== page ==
default preamble={%
    for tree={%
      sn edges,
      align=center,
      base=top,
    }
  }
}
\makeatletter
\newcommand*\ignoreme{\pgf@relevantforpicturesizefalse}
\makeatother
\begin{document}
\noindent
\menge{%
  \begin{forest}
    [, phantom, for children={if n'=1{before computing xy={l=0pt, s*=1.25}}{}}
      [VP
        [NP$\downarrow$]
        [VP, tikz+={\ignoreme\draw [densely dashed] ([yshift=2.5pt].south) [out=-75, in=-125] to ($(!u.north)!3/4!(!un.north)$) [out=55,in=90] to (!rll.north); }]
      ]
      [VP
        [NP$\downarrow$]
        [VP, tikz+={\draw [densely dashed] ([yshift=2.5pt].south) [out=-90, in=180] to ++(20mm,-15mm) [out=0, in=-90] to ($(!unn.north)!.7!(!unnn1.north)$) [out=90, in=180] to ++(3.5mm,5mm) [out=0, in=90] to (!rl1.north); }]
      ]
      [VP
        [NP$\downarrow$]
        [VP, tikz+={\draw [densely dashed] ([yshift=2.5pt].south) [out=-90, in=180] to ++(10mm,-10mm) [out=0, in=-90] to ($(!un.north)!.6!(!unn1.north)$) [out=90, in=180] to ++(5mm,7.5mm) [out=0, in=90] to (!rl1.north); }]
      ]
      [VP
        [NP$\downarrow$]
        [VP, tikz+={\draw [densely dashed] ([yshift=2.5pt].south) [out=-90, in=-105] to ($(!u.north)!1/3!(!un.north)$) [out=75,in=90] to (!rll.north); }]
      ]
      [VP
        [VP
          [$\epsilon$]
          [zu reparieren]
        ]
        [VP, baseline
          [$\epsilon$]
          [versprochen]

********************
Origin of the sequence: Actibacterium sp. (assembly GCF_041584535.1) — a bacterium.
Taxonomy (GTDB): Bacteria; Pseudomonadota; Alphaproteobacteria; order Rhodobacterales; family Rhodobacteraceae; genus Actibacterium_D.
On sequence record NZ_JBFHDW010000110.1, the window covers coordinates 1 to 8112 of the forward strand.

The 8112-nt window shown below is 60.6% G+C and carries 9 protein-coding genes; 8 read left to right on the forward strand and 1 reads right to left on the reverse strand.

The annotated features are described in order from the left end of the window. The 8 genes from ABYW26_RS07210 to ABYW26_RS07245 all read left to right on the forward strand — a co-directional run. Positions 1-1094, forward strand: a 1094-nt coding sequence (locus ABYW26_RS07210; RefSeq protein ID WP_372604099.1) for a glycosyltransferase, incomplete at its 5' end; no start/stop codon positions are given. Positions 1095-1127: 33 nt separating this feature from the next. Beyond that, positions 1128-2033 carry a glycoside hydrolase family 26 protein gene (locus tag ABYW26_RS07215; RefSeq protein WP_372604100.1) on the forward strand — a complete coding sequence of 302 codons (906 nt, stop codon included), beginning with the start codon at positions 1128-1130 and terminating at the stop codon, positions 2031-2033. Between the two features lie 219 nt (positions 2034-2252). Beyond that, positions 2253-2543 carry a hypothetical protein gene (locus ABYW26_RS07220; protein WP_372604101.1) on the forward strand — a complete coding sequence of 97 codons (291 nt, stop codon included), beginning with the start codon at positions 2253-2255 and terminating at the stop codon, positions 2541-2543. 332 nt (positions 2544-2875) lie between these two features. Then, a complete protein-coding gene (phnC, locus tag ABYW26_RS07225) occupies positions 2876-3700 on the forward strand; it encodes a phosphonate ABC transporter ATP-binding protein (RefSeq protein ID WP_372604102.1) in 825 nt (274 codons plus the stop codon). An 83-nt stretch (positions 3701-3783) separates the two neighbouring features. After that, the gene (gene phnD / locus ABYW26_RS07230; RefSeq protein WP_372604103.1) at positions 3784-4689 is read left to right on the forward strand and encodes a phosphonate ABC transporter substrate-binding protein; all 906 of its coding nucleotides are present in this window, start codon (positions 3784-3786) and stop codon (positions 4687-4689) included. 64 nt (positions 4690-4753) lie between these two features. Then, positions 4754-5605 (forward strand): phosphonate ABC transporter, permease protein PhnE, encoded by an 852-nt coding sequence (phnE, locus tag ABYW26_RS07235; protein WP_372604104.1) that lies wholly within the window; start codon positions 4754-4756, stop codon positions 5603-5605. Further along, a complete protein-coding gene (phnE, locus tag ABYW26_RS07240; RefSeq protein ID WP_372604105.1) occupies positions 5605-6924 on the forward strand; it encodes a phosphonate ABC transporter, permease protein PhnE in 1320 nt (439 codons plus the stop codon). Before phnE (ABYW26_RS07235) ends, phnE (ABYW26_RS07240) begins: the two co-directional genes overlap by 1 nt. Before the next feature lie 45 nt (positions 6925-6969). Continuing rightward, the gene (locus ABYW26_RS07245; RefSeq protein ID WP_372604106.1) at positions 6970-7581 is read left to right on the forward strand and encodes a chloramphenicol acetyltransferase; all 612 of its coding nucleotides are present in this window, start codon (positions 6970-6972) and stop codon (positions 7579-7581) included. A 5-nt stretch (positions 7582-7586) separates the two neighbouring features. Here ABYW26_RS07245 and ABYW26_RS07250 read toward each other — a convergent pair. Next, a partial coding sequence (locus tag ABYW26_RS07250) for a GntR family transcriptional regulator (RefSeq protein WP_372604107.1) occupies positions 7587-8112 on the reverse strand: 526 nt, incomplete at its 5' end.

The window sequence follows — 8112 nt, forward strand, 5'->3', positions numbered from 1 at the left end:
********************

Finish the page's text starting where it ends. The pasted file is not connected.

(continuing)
]
      ]
    ]
  \end{forest}
}
\end{document}

hand-drawn curves

for children={if n'=1{before computing xy={l=0pt, s*=1.25}}{}}

This adjusts the relative position of the last child by zeroing its distance from the phantom root and increasing its distance from its sibling. This is delayed because otherwise Forest will undo any changes when packing the tree.

\ignoreme

is required because the construction of the curves otherwise results in an enormous bounding box, which probably isn't what you want. To see what it does, just delete it from the tree and observe the results.

non-ignoring curve construction

Note that this code has been updated as your MWE cannot be compiled with the current version of Forest, so I had to change it just to reproduce the output you were getting. In particular, the .style thing is considered a hack which never worked correctly and is no longer working at all. default preamble is the supported (and working) alternative.

But obviously you can revert those parts of the code if need be. I assume the rest should work.

  • Thanks a lot! The most important thing I learned was the phantom node to put everything into the same environment. Could you maybe comment in the code on what the other stuff is doing? The for children? The \ignoreme. And also the paths. And how do you arrive at them. Is this just trial and error? – Stefan Müller Mar 4 '16 at 8:32
  • Please see edit. The paths are just trial and error. – cfr Mar 4 '16 at 13:30
  • Thanks a lot! I guess I will need another three years to fully master this ... – Stefan Müller Mar 4 '16 at 16:56
  • 1